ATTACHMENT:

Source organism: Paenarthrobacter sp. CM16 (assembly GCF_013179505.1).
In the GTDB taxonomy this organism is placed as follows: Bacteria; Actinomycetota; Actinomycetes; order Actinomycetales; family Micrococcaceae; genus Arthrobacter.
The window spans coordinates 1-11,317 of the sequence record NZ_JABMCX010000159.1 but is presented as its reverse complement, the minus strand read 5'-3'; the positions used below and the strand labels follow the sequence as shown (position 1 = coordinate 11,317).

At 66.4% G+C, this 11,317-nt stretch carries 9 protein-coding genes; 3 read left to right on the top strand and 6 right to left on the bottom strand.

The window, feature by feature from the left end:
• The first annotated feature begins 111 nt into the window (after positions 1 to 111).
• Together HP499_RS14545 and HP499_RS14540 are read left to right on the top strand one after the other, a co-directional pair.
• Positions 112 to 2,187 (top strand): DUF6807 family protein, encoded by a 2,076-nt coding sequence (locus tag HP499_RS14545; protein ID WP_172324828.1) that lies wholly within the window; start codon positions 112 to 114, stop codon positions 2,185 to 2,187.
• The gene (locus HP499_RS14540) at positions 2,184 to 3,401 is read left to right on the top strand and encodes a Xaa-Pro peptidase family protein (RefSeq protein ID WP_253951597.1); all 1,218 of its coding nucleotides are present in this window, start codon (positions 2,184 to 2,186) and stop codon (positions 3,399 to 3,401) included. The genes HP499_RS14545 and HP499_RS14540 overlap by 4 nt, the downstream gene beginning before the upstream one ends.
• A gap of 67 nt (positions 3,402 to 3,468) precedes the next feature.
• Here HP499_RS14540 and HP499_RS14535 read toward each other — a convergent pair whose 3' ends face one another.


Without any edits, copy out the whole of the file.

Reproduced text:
Source organism: Paenarthrobacter sp. CM16 (assembly GCF_013179505.1).
In the GTDB taxonomy this organism is placed as follows: Bacteria; Actinomycetota; Actinomycetes; order Actinomycetales; family Micrococcaceae; genus Arthrobacter.
The window spans coordinates 1-11,317 of the sequence record NZ_JABMCX010000159.1 but is presented as its reverse complement, the minus strand read 5'-3'; the positions used below and the strand labels follow the sequence as shown (position 1 = coordinate 11,317).

At 66.4% G+C, this 11,317-nt stretch carries 9 protein-coding genes; 3 read left to right on the top strand and 6 right to left on the bottom strand.

The window, feature by feature from the left end:
• The first annotated feature begins 111 nt into the window (after positions 1 to 111).
• Together HP499_RS14545 and HP499_RS14540 are read left to right on the top strand one after the other, a co-directional pair.
• Positions 112 to 2,187 (top strand): DUF6807 family protein, encoded by a 2,076-nt coding sequence (locus tag HP499_RS14545; protein ID WP_172324828.1) that lies wholly within the window; start codon positions 112 to 114, stop codon positions 2,185 to 2,187.
• The gene (locus HP499_RS14540) at positions 2,184 to 3,401 is read left to right on the top strand and encodes a Xaa-Pro peptidase family protein (RefSeq protein ID WP_253951597.1); all 1,218 of its coding nucleotides are present in this window, start codon (positions 2,184 to 2,186) and stop codon (positions 3,399 to 3,401) included. The genes HP499_RS14545 and HP499_RS14540 overlap by 4 nt, the downstream gene beginning before the upstream one ends.
• A gap of 67 nt (positions 3,402 to 3,468) precedes the next feature.
• Here HP499_RS14540 and HP499_RS14535 read toward each other — a convergent pair whose 3' ends face one another.